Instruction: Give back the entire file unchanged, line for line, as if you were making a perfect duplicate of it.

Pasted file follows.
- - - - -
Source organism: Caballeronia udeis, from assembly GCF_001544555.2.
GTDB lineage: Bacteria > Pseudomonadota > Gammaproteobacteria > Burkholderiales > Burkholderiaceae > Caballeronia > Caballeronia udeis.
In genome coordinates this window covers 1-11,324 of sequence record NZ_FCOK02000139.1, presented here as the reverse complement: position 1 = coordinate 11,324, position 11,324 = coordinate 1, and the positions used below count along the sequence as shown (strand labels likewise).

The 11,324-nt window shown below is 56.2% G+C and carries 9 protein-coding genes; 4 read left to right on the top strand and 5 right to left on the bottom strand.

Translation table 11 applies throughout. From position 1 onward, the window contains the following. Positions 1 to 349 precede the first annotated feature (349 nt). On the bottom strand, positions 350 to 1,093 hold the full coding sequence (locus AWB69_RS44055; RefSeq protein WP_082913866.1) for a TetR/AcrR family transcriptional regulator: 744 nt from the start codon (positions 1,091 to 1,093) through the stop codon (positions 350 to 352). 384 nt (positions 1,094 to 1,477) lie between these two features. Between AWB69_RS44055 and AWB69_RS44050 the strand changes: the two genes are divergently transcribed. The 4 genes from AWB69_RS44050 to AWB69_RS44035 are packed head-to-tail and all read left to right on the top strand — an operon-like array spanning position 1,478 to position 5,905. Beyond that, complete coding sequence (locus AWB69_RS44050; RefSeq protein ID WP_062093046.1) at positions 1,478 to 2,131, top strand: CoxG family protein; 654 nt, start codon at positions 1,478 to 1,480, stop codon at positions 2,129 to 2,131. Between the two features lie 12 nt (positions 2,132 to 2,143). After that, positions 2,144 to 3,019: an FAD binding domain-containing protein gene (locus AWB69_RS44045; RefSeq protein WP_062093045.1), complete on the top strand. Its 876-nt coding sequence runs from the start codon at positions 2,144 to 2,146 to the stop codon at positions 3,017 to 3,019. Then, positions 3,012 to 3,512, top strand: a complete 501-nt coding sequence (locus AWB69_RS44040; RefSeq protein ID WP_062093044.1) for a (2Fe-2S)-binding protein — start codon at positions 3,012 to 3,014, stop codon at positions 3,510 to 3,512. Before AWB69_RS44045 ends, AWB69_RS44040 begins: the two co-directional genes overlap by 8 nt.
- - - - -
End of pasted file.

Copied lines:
Source organism: Caballeronia udeis, from assembly GCF_001544555.2.
GTDB lineage: Bacteria > Pseudomonadota > Gammaproteobacteria > Burkholderiales > Burkholderiaceae > Caballeronia > Caballeronia udeis.
In genome coordinates this window covers 1-11,324 of sequence record NZ_FCOK02000139.1, presented here as the reverse complement: position 1 = coordinate 11,324, position 11,324 = coordinate 1, and the positions used below count along the sequence as shown (strand labels likewise).

The 11,324-nt window shown below is 56.2% G+C and carries 9 protein-coding genes; 4 read left to right on the top strand and 5 right to left on the bottom strand.

Translation table 11 applies throughout. From position 1 onward, the window contains the following. Positions 1 to 349 precede the first annotated feature (349 nt). On the bottom strand, positions 350 to 1,093 hold the full coding sequence (locus AWB69_RS44055; RefSeq protein WP_082913866.1) for a TetR/AcrR family transcriptional regulator: 744 nt from the start codon (positions 1,091 to 1,093) through the stop codon (positions 350 to 352). 384 nt (positions 1,094 to 1,477) lie between these two features. Between AWB69_RS44055 and AWB69_RS44050 the strand changes: the two genes are divergently transcribed. The 4 genes from AWB69_RS44050 to AWB69_RS44035 are packed head-to-tail and all read left to right on the top strand — an operon-like array spanning position 1,478 to position 5,905. Beyond that, complete coding sequence (locus AWB69_RS44050; RefSeq protein ID WP_062093046.1) at positions 1,478 to 2,131, top strand: CoxG family protein; 654 nt, start codon at positions 1,478 to 1,480, stop codon at positions 2,129 to 2,131. Between the two features lie 12 nt (positions 2,132 to 2,143). After that, positions 2,144 to 3,019: an FAD binding domain-containing protein gene (locus AWB69_RS44045; RefSeq protein WP_062093045.1), complete on the top strand. Its 876-nt coding sequence runs from the start codon at positions 2,144 to 2,146 to the stop codon at positions 3,017 to 3,019. Then, positions 3,012 to 3,512, top strand: a complete 501-nt coding sequence (locus AWB69_RS44040; RefSeq protein ID WP_062093044.1) for a (2Fe-2S)-binding protein — start codon at positions 3,012 to 3,014, stop codon at positions 3,510 to 3,512. Before AWB69_RS44045 ends, AWB69_RS44040 begins: the two co-directional genes overlap by 8 nt.